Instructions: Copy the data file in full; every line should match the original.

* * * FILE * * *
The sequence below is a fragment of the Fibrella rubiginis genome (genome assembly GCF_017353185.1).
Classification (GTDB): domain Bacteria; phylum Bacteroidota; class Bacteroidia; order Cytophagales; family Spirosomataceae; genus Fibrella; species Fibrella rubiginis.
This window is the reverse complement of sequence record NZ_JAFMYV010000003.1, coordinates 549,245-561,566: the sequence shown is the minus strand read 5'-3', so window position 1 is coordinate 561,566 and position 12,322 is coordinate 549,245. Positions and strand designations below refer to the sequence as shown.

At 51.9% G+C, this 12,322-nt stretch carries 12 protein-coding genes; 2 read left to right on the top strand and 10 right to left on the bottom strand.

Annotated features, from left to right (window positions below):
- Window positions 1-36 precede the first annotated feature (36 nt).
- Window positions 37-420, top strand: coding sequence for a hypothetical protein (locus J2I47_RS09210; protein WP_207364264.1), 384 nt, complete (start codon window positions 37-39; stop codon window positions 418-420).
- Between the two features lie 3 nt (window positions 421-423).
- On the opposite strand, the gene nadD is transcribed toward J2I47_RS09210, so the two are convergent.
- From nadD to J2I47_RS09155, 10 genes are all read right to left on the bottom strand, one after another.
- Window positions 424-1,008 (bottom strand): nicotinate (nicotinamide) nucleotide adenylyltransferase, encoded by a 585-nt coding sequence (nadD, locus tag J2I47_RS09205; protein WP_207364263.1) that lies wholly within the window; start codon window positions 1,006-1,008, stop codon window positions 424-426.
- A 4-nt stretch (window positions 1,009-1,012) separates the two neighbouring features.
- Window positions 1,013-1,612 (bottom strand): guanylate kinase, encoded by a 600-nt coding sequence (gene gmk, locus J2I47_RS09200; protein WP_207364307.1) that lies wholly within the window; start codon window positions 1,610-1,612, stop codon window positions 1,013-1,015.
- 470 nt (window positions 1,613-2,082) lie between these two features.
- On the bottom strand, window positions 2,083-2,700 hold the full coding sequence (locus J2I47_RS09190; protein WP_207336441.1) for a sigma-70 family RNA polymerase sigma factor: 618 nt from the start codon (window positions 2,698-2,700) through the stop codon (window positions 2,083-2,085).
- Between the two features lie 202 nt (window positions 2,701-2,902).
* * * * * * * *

The sequence below is a fragment of the Fibrella rubiginis genome (genome assembly GCF_017353185.1).
Classification (GTDB): domain Bacteria; phylum Bacteroidota; class Bacteroidia; order Cytophagales; family Spirosomataceae; genus Fibrella; species Fibrella rubiginis.
This window is the reverse complement of sequence record NZ_JAFMYV010000003.1, coordinates 549,245-561,566: the sequence shown is the minus strand read 5'-3', so window position 1 is coordinate 561,566 and position 12,322 is coordinate 549,245. Positions and strand designations below refer to the sequence as shown.

At 51.9% G+C, this 12,322-nt stretch carries 12 protein-coding genes; 2 read left to right on the top strand and 10 right to left on the bottom strand.

Annotated features, from left to right (window positions below):
- Window positions 1-36 precede the first annotated feature (36 nt).
- Window positions 37-420, top strand: coding sequence for a hypothetical protein (locus J2I47_RS09210; protein WP_207364264.1), 384 nt, complete (start codon window positions 37-39; stop codon window positions 418-420).
- Between the two features lie 3 nt (window positions 421-423).
- On the opposite strand, the gene nadD is transcribed toward J2I47_RS09210, so the two are convergent.
- From nadD to J2I47_RS09155, 10 genes are all read right to left on the bottom strand, one after another.
- Window positions 424-1,008 (bottom strand): nicotinate (nicotinamide) nucleotide adenylyltransferase, encoded by a 585-nt coding sequence (nadD, locus tag J2I47_RS09205; protein WP_207364263.1) that lies wholly within the window; start codon window positions 1,006-1,008, stop codon window positions 424-426.
- A 4-nt stretch (window positions 1,009-1,012) separates the two neighbouring features.
- Window positions 1,013-1,612 (bottom strand): guanylate kinase, encoded by a 600-nt coding sequence (gene gmk, locus J2I47_RS09200; protein WP_207364307.1) that lies wholly within the window; start codon window positions 1,610-1,612, stop codon window positions 1,013-1,015.
- 470 nt (window positions 1,613-2,082) lie between these two features.
- On the bottom strand, window positions 2,083-2,700 hold the full coding sequence (locus J2I47_RS09190; protein WP_207336441.1) for a sigma-70 family RNA polymerase sigma factor: 618 nt from the start codon (window positions 2,698-2,700) through the stop codon (window positions 2,083-2,085).
- Between the two features lie 202 nt (window positions 2,701-2,902).